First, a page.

StudioTyak, and Design Principal Stephen Martyak, asked CP Design to make the communal tables, bar countertops, and stage logo backdrops, and dining tables for Loretta’s Last Call. Loretta’s Last Call is on Landowne Street, Boston, MA
Materials consisted of 1800′s bar tops from Shockroe Bottom, Richmond, VA, as well as the communal trestle tables.
The backdrop to the stage was made from heart of pine 1×6 antique flooring reclaimed from homes built in 1910-1920 made into a chevron pattern.
We were asked to do portions of the interior design elements of The Horse You Rode Out on Cantina on the Inner Harbor in Baltimore. We made the bathroom barn wood doors, bar countertops in both front, and back bars, and put up the vintage tin ceiling treatments. We lined the Cantina with antique tin over 100 years old taken from barns in Monroe, GA. It was a challenge working with the tin, and a learning curve for us in many ways in a building from 1700′s. Eric Mathias, one of the owners of the THE HORSE, and the Cantina asked us in to work with him on this project. Eric is the master behind the look of the Cantina. It was his vision, and two year journey to bring the Cantina to reality. Eric is a genius at knowing what he wants, and has a unique sense of style. We simply came in, and added our antique materials. Brian Guido was the contractor responsible for the artwork on wall with the barn wood, as well as the custom made fireplace. Brian also did the build out with CP Design on 510 Johnny’s where we gutted the interior of a 17,000 square foot Italian Restaurant and L. Baird rebranded.
510 Johnny’s is a project we began in summer of 2014 in design discussions on how to rebrand an Italian Restaurant called Bellisimos in Belair, MD just above Baltimore, MD. We did not actually begin the work on 510 Johnny’s until OCTOBER of 2014. We did a soft opening DECEMBER 26, 2015.
The restaurant was a 17,000 square foot building once known before it became an Italian place as Crab Pots. The owner of Bellisimos purchased Crab Pots out of auction. After several years of struggling to maintain overhead in a large facility with a clientele that rarely reached younger than age of 50 a change was needed to grow the opportunity for both past, current, and future patrons.
CP Design was asked to rebrand the restaurant, and design with materials that built a new brand showing a new personality to bring in a younger, and more diverse audience while staying true to its past patrons welcoming all ages. We wanted to still capture a family audience during the day, and early evening, and open a new crowd for the evening complimenting the community, and surrounding cities. We renamed the restaurant 510 JOHNNY’S to reflect not only the address at 510 Marketplace Drive but to reflect it’s carefree image, and multiple flavors. The reclaimed materials spoke to reclaiming a new place for 510 within its own space. We were reclaiming it’s look, it’s feel, and most importantly its MRS (Multiple Revenue Stream) opportunities.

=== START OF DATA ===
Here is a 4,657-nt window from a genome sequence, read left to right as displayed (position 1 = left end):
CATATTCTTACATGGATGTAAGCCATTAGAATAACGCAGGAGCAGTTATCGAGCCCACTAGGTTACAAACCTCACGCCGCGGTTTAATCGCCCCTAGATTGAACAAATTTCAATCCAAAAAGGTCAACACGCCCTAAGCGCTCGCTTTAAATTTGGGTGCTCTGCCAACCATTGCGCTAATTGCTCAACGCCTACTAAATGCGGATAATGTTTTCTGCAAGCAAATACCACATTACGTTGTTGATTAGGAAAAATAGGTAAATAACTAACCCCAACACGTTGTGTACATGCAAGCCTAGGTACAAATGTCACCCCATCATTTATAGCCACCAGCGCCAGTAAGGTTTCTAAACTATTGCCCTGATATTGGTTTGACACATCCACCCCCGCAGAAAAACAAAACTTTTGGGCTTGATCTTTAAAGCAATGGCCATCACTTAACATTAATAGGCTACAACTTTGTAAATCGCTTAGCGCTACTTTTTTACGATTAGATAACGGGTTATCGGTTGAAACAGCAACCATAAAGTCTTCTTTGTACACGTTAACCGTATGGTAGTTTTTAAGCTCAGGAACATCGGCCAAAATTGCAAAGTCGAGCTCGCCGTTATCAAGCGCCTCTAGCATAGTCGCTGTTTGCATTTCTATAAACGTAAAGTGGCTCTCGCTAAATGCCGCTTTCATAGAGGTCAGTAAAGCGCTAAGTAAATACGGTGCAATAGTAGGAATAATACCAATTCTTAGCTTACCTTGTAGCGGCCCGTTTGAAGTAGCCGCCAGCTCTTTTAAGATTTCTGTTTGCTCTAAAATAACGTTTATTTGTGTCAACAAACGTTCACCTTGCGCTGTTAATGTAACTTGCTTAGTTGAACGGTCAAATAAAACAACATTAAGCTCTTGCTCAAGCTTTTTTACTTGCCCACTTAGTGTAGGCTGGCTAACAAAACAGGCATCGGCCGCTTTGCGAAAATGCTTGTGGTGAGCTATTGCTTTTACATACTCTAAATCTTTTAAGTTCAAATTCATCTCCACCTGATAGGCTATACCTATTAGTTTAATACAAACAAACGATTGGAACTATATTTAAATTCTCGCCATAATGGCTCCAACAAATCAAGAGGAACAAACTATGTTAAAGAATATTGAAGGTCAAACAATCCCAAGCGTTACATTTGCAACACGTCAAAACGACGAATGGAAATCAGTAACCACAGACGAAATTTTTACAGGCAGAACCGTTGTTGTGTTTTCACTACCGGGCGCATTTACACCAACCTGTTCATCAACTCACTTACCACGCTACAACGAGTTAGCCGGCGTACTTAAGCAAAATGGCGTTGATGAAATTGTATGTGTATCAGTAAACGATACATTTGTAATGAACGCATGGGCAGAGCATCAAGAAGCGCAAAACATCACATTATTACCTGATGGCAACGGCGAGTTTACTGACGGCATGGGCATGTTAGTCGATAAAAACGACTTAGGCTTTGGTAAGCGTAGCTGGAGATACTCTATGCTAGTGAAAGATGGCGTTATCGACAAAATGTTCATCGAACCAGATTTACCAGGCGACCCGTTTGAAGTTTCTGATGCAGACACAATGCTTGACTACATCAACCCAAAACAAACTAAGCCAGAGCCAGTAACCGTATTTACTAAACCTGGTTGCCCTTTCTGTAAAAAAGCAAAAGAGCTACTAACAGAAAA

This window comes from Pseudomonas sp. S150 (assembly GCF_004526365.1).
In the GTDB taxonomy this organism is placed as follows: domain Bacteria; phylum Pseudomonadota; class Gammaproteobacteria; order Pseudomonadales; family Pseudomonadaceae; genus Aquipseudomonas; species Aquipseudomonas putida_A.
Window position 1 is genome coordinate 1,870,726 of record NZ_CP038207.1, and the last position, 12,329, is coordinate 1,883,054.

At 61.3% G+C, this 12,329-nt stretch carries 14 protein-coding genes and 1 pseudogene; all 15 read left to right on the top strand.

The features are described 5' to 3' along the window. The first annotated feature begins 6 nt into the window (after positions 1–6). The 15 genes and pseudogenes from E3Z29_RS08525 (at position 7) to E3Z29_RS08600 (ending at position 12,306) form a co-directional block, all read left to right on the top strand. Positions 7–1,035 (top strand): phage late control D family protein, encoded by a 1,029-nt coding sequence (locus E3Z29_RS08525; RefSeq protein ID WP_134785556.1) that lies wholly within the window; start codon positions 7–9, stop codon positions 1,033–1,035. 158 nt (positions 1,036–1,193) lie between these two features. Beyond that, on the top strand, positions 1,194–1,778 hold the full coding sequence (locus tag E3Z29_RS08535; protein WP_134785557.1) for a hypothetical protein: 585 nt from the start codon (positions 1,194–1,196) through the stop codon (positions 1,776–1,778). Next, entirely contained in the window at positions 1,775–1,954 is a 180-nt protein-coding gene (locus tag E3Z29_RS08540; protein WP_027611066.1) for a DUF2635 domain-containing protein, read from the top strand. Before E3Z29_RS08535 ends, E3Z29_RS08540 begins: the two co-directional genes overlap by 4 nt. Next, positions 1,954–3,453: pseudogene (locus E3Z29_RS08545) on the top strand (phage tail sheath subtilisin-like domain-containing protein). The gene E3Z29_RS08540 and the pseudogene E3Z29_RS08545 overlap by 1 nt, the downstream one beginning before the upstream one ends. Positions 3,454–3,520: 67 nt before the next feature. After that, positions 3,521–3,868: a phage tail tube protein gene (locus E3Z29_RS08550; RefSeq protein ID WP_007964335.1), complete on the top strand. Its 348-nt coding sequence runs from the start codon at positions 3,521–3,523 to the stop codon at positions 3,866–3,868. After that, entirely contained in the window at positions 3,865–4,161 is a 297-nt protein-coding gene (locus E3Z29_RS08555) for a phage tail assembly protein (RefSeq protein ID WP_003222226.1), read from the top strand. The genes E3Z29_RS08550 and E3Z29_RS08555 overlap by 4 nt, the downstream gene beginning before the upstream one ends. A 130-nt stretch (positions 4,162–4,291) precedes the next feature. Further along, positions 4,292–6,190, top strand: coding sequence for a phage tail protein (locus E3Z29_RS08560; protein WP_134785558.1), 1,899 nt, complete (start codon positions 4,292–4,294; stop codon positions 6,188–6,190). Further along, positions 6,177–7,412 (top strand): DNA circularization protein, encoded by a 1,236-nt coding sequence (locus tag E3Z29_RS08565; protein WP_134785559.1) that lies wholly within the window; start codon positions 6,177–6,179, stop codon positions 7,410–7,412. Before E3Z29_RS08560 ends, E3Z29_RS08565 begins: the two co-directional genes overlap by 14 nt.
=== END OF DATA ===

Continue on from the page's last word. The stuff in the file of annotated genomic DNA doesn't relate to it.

The wood on the walls were reclaimed from several tobacco barns from North Carolina, and Suffolk, VA dating back to 1863 . The old tin from Monroe GA well over 100 years old. All of the wood was treated with FIBERLOCK, a product that encapsulated all lead based paints. The entire space was coated, painted in Fiberlock sealant. It is what gives the wood a nice glow. We purposely took apart several tobacco barns to find the multi colored wood grains, and color blocking to give the restaurant its distinctive look. Brian Guido, our contractor is the master behind the placement of the wood. His artistry can be seen throughout the restaurant on walls, fencing, and exterior decking. Brian also did all of the cement stamping. Brian Guido spent countless hours working with our wood meticulously placing in strategic artful patterns on walls and ceilings. The wood from 1863 is a fragile wood. Not everyone is capable of working with antique wood. Our design and vision for 510 Johnny’s would not have been as distinctive had it not been for his artistry, and patience. When considering a project using antique materials you get a look that is unmatched but need the experience, and quality working with contractors-designers who understand “how to” transform your space. It’s not as easy as just hiring just any contractor. 8 out of 10 contractors do not know how to or will take the time to work with antique materials.
The investments made into this project not only transformed the space, they transformed the financial picture for 510 Johnny’s. A great design no matter how brilliantly executed if it does not significantly change the bottom line financially of a restaurant or business or measurably change its course financially the design has failed. At CP Design that is what we do with precision.
Still to come: More expansions are coming to 510 Johnny’s. Stay Tuned! Working on PHASE 2 Downstairs.